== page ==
Now enough time has passed for the facts to confirm that you had it wrong.

      That’s what I’m asking you to account for.

      It’s hard to look at the tone of all your posts from years ago and accept the explanation that you were right about everything, the timing is just off.

      You were just wrong, plain and simple. And the fact that you think a proverb about when to fix a roof has anything to do with the best time to address the deficit would indicate that you’ve learned nothing from you mistakes.

      If you won’t admit that you were wrong, why should we take seriously your new position that we must take action now to avert a “disaster” 10, 20, or 30 years from now?

      • I did not have it wrong. A solid ten year plan to eliminate the deficit would be represent huge progress but there isn’t one. The Simpson-Bowles plan from several years ago would help a lot but it wasn’t adopted. There’s a ten year sequester plan but it clearly is not enough even if closely adhered to.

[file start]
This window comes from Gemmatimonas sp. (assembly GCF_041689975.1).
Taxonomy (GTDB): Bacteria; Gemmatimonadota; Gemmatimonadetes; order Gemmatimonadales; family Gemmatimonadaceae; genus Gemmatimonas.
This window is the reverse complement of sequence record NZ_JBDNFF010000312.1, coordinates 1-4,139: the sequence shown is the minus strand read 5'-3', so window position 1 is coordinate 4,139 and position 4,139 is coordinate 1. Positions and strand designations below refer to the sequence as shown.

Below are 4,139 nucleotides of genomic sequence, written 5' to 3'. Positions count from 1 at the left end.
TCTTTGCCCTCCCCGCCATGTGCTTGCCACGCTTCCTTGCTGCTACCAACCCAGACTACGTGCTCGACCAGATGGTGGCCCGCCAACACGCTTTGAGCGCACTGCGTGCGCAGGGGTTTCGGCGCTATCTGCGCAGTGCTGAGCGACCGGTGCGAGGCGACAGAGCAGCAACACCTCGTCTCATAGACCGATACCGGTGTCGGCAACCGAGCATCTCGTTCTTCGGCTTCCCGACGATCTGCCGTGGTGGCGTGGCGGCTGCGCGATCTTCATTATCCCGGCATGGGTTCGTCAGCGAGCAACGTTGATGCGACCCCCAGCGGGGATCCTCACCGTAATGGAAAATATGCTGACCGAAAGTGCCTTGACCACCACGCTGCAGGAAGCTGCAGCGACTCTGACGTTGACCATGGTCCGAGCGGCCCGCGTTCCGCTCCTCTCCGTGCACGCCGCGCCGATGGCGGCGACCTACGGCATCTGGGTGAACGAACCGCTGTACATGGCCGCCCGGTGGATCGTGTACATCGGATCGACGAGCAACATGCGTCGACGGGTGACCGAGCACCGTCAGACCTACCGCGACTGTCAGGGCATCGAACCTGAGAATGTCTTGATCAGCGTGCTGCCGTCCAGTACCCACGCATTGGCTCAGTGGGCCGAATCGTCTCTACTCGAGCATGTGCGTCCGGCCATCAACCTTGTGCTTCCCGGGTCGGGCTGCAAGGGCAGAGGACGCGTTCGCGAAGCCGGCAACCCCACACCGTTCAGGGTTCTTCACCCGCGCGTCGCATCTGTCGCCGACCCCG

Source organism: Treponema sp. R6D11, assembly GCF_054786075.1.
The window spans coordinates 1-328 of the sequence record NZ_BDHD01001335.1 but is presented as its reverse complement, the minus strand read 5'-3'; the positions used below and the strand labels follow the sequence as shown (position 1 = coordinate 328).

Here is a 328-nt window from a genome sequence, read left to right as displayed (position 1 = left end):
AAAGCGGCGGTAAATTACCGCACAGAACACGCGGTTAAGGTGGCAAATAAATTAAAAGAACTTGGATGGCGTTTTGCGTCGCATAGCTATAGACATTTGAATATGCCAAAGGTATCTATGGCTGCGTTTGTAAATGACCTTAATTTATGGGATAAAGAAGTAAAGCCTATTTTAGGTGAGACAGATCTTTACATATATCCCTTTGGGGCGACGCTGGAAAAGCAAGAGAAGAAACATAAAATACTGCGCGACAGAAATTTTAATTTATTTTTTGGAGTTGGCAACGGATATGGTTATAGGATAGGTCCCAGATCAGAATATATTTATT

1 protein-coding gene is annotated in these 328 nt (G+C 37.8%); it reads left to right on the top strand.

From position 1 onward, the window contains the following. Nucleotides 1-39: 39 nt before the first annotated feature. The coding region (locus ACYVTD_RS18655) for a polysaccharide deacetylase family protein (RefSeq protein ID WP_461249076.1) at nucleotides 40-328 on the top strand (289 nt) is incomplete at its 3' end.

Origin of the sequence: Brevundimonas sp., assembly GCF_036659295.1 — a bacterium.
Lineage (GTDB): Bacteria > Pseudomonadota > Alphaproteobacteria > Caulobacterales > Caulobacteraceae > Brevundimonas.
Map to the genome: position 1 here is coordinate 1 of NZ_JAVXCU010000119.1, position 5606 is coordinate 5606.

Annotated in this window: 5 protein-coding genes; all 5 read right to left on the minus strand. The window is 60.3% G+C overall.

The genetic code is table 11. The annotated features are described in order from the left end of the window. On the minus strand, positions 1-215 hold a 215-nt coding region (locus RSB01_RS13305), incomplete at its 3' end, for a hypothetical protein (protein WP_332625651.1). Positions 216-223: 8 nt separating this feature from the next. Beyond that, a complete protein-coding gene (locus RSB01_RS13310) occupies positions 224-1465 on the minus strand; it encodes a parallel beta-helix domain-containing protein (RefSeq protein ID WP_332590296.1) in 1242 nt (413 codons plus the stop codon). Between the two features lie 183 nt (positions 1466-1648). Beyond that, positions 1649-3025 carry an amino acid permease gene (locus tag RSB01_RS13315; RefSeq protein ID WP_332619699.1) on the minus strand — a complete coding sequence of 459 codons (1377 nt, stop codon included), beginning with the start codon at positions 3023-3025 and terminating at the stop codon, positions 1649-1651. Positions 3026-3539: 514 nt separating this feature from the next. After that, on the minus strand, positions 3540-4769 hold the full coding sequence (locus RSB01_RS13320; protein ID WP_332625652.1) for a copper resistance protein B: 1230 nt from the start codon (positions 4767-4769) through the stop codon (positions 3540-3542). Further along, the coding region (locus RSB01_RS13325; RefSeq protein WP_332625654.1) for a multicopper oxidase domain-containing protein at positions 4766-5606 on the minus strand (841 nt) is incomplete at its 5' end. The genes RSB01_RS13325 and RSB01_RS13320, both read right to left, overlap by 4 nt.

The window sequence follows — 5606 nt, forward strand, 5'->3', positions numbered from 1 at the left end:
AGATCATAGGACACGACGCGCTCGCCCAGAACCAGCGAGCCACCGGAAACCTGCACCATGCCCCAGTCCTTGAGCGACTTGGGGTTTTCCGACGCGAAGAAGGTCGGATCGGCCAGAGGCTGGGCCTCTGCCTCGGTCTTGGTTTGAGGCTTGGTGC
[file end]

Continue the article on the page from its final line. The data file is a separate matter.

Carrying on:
The next crisis may be ten or fifteen years off but that doesn’t mean we should just relax in the meantime and wait until it happens. That would be highly irresponsible and do great harm when it inevitably comes. This is true regardless of who is President or who controls Congress. The new Republican Congress now has an opportunity, as well as a huge responsibility, to move us in the right direction. I’m optimistic that it will but I’m certainly not taking it for granted.
        We have the capability to solve our debt problem without a new crisis but, first of all, we have to take it seriously. If we are unable to do this, then we are in deep trouble.